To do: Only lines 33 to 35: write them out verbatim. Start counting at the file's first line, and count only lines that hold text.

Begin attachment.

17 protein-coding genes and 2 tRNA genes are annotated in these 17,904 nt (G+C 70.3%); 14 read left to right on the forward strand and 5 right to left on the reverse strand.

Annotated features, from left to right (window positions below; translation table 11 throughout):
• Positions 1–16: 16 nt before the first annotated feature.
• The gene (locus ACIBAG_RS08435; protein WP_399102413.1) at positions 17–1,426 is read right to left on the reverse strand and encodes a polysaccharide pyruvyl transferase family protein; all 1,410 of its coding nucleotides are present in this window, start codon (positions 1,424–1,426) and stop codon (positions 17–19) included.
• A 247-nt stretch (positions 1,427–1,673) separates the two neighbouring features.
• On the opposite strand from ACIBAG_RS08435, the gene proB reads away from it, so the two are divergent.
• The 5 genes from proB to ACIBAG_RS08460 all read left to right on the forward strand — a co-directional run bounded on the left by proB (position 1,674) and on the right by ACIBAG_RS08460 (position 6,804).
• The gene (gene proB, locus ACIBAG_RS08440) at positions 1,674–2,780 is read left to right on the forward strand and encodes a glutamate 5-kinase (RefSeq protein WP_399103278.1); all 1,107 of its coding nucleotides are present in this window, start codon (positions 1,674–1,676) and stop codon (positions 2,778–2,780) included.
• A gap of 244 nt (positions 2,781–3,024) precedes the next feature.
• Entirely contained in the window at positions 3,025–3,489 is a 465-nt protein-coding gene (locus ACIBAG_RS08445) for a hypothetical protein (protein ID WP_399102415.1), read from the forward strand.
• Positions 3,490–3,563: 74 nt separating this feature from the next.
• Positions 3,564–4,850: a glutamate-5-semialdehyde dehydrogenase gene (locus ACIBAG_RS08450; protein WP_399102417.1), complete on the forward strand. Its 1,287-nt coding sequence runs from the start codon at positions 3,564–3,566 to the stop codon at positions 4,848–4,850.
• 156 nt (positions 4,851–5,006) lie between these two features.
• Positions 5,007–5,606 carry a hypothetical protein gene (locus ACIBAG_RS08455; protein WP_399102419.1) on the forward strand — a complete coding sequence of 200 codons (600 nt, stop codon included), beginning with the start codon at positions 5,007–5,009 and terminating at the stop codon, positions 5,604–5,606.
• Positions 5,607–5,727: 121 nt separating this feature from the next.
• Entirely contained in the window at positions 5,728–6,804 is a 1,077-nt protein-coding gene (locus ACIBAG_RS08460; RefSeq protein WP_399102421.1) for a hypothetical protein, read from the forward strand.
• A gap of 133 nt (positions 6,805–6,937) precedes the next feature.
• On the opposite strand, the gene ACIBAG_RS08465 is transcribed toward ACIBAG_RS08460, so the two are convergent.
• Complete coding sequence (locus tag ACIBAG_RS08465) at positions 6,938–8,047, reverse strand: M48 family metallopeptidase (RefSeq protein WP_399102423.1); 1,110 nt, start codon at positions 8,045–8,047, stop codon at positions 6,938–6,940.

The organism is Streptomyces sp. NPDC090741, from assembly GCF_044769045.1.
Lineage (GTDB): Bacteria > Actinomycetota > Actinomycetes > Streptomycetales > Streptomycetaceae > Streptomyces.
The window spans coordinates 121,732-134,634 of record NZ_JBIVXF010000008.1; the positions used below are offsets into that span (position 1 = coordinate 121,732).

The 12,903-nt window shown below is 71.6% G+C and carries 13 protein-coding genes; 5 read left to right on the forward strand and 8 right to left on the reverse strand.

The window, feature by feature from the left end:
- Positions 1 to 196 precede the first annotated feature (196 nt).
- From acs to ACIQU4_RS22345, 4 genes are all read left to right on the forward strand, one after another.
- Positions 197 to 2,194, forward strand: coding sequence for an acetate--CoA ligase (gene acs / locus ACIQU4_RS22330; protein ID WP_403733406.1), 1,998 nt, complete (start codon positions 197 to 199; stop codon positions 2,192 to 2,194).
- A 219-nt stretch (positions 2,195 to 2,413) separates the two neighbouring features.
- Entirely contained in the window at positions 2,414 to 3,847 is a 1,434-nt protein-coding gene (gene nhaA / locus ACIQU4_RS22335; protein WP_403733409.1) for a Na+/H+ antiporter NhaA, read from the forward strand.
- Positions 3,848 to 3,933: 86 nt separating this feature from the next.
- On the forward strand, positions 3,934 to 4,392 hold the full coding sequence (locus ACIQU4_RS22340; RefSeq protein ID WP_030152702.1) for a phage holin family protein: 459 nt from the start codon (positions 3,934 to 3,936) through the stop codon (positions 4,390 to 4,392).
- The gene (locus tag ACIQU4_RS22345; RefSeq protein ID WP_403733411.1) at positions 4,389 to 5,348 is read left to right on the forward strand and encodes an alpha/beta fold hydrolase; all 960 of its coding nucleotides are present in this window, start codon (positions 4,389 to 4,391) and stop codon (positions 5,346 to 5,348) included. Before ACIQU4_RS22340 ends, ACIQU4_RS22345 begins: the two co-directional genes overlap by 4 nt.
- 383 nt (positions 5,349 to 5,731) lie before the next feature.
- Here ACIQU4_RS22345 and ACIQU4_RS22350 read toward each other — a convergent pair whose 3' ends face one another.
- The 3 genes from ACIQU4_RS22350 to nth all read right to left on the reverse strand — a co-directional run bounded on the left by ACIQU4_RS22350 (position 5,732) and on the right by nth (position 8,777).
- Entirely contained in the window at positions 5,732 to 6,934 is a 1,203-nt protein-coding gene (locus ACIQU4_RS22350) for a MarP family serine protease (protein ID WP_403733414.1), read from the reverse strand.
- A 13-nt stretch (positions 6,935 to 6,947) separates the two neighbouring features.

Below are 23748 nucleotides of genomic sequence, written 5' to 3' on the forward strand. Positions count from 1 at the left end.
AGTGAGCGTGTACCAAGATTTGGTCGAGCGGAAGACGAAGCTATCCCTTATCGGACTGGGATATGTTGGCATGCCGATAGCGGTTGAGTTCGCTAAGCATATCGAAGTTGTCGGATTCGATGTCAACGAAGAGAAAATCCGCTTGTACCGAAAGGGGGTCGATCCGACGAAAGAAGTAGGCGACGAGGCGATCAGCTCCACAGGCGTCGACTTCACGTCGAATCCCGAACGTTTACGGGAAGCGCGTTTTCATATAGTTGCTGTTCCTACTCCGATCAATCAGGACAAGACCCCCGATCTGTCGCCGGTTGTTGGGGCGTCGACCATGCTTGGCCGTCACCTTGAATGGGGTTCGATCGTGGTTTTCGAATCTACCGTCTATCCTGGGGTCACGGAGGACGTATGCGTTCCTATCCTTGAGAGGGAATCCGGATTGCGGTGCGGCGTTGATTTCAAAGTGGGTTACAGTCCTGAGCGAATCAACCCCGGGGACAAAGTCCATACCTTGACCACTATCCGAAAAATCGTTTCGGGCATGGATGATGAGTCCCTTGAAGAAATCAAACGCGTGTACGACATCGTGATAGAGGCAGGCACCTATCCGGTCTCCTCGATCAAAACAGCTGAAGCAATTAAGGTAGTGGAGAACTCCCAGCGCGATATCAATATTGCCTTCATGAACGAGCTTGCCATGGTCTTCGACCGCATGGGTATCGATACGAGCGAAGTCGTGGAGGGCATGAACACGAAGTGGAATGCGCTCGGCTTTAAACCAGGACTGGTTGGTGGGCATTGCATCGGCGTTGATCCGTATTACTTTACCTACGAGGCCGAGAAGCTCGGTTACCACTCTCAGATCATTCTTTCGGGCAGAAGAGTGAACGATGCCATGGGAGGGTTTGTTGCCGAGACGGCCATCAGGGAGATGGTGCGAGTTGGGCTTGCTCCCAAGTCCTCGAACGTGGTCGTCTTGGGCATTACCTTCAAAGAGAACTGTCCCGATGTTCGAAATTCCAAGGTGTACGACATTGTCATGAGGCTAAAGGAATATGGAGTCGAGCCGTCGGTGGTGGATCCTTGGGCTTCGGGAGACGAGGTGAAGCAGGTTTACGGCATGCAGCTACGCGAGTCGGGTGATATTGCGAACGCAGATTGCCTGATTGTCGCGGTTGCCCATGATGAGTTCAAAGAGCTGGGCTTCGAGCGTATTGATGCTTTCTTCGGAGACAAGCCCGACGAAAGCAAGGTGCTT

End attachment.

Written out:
- 383 nt (positions 5,349 to 5,731) lie before the next feature.
- Here ACIQU4_RS22345 and ACIQU4_RS22350 read toward each other — a convergent pair whose 3' ends face one another.
- The 3 genes from ACIQU4_RS22350 to nth all read right to left on the reverse strand — a co-directional run bounded on the left by ACIQU4_RS22350 (position 5,732) and on the right by nth (position 8,777).